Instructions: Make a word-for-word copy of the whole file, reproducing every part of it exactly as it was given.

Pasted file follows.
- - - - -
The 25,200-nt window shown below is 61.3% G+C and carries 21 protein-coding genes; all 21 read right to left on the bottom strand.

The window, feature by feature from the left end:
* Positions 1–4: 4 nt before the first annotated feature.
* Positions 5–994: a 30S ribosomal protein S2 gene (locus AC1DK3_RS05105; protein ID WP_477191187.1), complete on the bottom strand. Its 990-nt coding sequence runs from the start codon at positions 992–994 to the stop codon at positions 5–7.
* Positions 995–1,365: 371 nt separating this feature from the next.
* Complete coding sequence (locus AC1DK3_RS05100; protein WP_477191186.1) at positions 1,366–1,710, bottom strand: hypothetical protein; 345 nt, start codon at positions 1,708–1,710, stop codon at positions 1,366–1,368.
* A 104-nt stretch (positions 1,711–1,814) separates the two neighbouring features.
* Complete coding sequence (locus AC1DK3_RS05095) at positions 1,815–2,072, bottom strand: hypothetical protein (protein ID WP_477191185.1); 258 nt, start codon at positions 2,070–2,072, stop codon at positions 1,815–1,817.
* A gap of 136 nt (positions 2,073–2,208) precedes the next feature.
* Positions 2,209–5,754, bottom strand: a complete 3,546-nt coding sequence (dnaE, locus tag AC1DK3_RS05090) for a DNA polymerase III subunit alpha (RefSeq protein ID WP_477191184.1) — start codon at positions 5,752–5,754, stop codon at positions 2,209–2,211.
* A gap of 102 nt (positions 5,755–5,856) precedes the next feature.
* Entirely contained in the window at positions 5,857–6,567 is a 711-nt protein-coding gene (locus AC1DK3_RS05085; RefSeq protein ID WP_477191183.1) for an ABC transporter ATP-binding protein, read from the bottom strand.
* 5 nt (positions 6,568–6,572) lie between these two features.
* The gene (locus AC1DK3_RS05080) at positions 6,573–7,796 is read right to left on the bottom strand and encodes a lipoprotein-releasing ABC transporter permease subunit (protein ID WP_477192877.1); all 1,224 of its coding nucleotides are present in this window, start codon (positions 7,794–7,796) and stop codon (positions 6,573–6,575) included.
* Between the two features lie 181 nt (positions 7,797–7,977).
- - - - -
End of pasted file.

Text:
The 25,200-nt window shown below is 61.3% G+C and carries 21 protein-coding genes; all 21 read right to left on the bottom strand.

The window, feature by feature from the left end:
* Positions 1–4: 4 nt before the first annotated feature.
* Positions 5–994: a 30S ribosomal protein S2 gene (locus AC1DK3_RS05105; protein ID WP_477191187.1), complete on the bottom strand. Its 990-nt coding sequence runs from the start codon at positions 992–994 to the stop codon at positions 5–7.
* Positions 995–1,365: 371 nt separating this feature from the next.
* Complete coding sequence (locus AC1DK3_RS05100; protein WP_477191186.1) at positions 1,366–1,710, bottom strand: hypothetical protein; 345 nt, start codon at positions 1,708–1,710, stop codon at positions 1,366–1,368.
* A 104-nt stretch (positions 1,711–1,814) separates the two neighbouring features.
* Complete coding sequence (locus AC1DK3_RS05095) at positions 1,815–2,072, bottom strand: hypothetical protein (protein ID WP_477191185.1); 258 nt, start codon at positions 2,070–2,072, stop codon at positions 1,815–1,817.
* A gap of 136 nt (positions 2,073–2,208) precedes the next feature.
* Positions 2,209–5,754, bottom strand: a complete 3,546-nt coding sequence (dnaE, locus tag AC1DK3_RS05090) for a DNA polymerase III subunit alpha (RefSeq protein ID WP_477191184.1) — start codon at positions 5,752–5,754, stop codon at positions 2,209–2,211.
* A gap of 102 nt (positions 5,755–5,856) precedes the next feature.
* Entirely contained in the window at positions 5,857–6,567 is a 711-nt protein-coding gene (locus AC1DK3_RS05085; RefSeq protein ID WP_477191183.1) for an ABC transporter ATP-binding protein, read from the bottom strand.
* 5 nt (positions 6,568–6,572) lie between these two features.
* The gene (locus AC1DK3_RS05080) at positions 6,573–7,796 is read right to left on the bottom strand and encodes a lipoprotein-releasing ABC transporter permease subunit (protein ID WP_477192877.1); all 1,224 of its coding nucleotides are present in this window, start codon (positions 7,794–7,796) and stop codon (positions 6,573–6,575) included.
* Between the two features lie 181 nt (positions 7,797–7,977).